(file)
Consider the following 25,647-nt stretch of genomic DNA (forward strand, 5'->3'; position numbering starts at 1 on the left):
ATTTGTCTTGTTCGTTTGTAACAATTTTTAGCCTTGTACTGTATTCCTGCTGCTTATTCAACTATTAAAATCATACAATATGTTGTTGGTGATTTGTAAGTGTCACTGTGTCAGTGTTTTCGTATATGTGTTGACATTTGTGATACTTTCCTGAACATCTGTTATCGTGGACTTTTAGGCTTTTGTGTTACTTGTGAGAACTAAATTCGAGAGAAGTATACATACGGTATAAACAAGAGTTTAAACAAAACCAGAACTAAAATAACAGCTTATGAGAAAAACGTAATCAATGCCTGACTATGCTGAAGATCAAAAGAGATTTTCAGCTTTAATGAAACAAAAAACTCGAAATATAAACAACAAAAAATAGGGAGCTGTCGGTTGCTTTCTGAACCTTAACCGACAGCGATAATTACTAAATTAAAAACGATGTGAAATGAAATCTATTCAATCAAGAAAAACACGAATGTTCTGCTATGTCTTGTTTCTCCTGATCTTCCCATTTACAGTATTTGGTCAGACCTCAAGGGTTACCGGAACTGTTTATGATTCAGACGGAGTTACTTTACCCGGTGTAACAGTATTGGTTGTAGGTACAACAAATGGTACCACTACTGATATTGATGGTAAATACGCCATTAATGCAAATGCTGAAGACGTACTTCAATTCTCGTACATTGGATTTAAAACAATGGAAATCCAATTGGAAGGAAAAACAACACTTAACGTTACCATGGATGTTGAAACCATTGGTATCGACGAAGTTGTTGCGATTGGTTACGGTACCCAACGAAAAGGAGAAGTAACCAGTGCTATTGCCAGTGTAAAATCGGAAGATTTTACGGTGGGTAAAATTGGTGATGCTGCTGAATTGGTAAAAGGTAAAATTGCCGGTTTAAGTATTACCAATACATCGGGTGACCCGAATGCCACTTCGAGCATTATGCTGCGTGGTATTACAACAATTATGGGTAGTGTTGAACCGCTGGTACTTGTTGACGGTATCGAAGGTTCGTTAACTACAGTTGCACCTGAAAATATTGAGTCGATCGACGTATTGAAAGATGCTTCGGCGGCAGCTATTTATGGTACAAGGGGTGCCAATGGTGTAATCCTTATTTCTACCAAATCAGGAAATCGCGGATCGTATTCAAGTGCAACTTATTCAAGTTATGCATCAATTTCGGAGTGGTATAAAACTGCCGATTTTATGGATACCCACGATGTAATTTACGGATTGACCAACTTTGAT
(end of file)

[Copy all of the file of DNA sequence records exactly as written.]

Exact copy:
Consider the following 25,647-nt stretch of genomic DNA (forward strand, 5'->3'; position numbering starts at 1 on the left):
ATTTGTCTTGTTCGTTTGTAACAATTTTTAGCCTTGTACTGTATTCCTGCTGCTTATTCAACTATTAAAATCATACAATATGTTGTTGGTGATTTGTAAGTGTCACTGTGTCAGTGTTTTCGTATATGTGTTGACATTTGTGATACTTTCCTGAACATCTGTTATCGTGGACTTTTAGGCTTTTGTGTTACTTGTGAGAACTAAATTCGAGAGAAGTATACATACGGTATAAACAAGAGTTTAAACAAAACCAGAACTAAAATAACAGCTTATGAGAAAAACGTAATCAATGCCTGACTATGCTGAAGATCAAAAGAGATTTTCAGCTTTAATGAAACAAAAAACTCGAAATATAAACAACAAAAAATAGGGAGCTGTCGGTTGCTTTCTGAACCTTAACCGACAGCGATAATTACTAAATTAAAAACGATGTGAAATGAAATCTATTCAATCAAGAAAAACACGAATGTTCTGCTATGTCTTGTTTCTCCTGATCTTCCCATTTACAGTATTTGGTCAGACCTCAAGGGTTACCGGAACTGTTTATGATTCAGACGGAGTTACTTTACCCGGTGTAACAGTATTGGTTGTAGGTACAACAAATGGTACCACTACTGATATTGATGGTAAATACGCCATTAATGCAAATGCTGAAGACGTACTTCAATTCTCGTACATTGGATTTAAAACAATGGAAATCCAATTGGAAGGAAAAACAACACTTAACGTTACCATGGATGTTGAAACCATTGGTATCGACGAAGTTGTTGCGATTGGTTACGGTACCCAACGAAAAGGAGAAGTAACCAGTGCTATTGCCAGTGTAAAATCGGAAGATTTTACGGTGGGTAAAATTGGTGATGCTGCTGAATTGGTAAAAGGTAAAATTGCCGGTTTAAGTATTACCAATACATCGGGTGACCCGAATGCCACTTCGAGCATTATGCTGCGTGGTATTACAACAATTATGGGTAGTGTTGAACCGCTGGTACTTGTTGACGGTATCGAAGGTTCGTTAACTACAGTTGCACCTGAAAATATTGAGTCGATCGACGTATTGAAAGATGCTTCGGCGGCAGCTATTTATGGTACAAGGGGTGCCAATGGTGTAATCCTTATTTCTACCAAATCAGGAAATCGCGGATCGTATTCAAGTGCAACTTATTCAAGTTATGCATCAATTTCGGAGTGGTATAAAACTGCCGATTTTATGGATACCCACGATGTAATTTACGGATTGACCAACTTTGAT